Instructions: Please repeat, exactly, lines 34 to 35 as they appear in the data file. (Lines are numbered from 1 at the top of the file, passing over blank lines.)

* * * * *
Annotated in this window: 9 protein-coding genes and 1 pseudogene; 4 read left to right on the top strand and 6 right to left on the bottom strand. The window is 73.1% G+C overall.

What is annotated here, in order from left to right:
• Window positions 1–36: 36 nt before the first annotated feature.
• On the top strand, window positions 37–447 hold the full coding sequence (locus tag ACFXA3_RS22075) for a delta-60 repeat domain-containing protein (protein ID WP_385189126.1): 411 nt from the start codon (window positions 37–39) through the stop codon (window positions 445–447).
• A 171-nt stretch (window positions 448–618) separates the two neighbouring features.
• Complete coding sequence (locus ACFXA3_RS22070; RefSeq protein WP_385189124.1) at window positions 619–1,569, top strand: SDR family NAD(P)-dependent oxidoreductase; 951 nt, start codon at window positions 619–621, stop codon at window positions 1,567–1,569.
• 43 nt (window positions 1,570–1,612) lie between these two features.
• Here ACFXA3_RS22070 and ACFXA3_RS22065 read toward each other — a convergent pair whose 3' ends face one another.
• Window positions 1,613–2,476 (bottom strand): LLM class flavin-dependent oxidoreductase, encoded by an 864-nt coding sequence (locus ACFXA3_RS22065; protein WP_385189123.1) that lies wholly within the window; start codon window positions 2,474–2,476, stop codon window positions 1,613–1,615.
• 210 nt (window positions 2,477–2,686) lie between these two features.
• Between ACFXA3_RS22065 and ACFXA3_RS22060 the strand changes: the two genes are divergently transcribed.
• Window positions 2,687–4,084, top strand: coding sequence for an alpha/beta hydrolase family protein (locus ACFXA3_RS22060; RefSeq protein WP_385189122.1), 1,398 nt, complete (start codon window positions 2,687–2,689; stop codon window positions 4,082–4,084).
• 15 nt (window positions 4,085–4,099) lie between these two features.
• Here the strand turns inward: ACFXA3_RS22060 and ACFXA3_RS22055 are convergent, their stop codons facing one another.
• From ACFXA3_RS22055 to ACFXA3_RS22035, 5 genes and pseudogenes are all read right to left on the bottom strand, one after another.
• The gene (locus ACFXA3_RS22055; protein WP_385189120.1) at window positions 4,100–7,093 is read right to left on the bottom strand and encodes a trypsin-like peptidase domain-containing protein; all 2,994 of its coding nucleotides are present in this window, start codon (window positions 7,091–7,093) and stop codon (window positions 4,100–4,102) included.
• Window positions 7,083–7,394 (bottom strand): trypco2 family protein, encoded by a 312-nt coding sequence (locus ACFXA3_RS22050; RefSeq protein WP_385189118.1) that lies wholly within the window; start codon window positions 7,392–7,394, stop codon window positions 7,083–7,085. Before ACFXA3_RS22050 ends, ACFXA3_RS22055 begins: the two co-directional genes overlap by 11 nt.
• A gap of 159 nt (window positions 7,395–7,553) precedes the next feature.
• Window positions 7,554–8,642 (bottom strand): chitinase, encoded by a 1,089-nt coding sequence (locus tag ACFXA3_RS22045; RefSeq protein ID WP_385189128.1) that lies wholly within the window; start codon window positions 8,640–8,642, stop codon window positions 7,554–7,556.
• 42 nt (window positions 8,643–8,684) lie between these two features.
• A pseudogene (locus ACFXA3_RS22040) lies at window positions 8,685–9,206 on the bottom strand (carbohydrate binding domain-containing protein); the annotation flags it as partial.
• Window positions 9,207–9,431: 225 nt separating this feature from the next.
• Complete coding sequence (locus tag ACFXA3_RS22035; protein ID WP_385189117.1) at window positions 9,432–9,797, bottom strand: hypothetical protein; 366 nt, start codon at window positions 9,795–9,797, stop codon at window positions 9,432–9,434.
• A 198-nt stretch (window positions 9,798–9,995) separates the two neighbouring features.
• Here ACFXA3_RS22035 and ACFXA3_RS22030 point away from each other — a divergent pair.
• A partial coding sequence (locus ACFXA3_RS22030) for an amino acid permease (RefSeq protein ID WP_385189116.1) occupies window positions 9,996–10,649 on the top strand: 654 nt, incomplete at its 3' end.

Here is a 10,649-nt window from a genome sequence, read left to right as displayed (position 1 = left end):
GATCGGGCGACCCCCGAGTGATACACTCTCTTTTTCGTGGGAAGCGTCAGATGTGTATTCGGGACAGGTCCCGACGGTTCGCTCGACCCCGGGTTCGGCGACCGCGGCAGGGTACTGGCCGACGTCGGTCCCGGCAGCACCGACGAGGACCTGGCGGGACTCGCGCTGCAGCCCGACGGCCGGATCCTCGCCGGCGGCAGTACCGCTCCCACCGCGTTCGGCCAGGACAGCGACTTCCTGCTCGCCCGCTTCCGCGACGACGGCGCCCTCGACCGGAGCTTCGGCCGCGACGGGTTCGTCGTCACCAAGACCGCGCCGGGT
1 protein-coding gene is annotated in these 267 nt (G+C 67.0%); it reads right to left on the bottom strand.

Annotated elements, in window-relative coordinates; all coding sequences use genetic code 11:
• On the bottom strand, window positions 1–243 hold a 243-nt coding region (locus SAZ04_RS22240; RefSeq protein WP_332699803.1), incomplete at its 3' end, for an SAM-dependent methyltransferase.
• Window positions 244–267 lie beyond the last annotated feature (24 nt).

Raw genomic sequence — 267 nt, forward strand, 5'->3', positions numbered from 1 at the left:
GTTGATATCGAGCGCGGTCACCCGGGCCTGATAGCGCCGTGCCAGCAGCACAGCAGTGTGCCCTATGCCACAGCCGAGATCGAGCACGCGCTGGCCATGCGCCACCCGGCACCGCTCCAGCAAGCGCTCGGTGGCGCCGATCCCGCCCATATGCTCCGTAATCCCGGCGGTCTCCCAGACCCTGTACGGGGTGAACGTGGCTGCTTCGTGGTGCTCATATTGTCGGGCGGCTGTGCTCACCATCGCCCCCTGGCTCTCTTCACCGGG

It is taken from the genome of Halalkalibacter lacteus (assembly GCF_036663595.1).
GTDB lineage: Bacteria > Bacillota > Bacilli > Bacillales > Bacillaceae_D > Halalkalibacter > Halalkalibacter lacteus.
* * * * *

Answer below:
GTTGATATCGAGCGCGGTCACCCGGGCCTGATAGCGCCGTGCCAGCAGCACAGCAGTGTGCCCTATGCCACAGCCGAGATCGAGCACGCGCTGGCCATGCGCCACCCGGCACCGCTCCAGCAAGCGCTCGGTGGCGCCGATCCCGCCCATATGCTCCGTAATCCCGGCGGTCTCCCAGACCCTGTACGGGGTGAACGTGGCTGCTTCGTGGTGCTCATATTGTCGGGCGGCTGTGCTCACCATCGCCCCCTGGCTCTCTTCACCGGG

It is taken from the genome of Halalkalibacter lacteus (assembly GCF_036663595.1).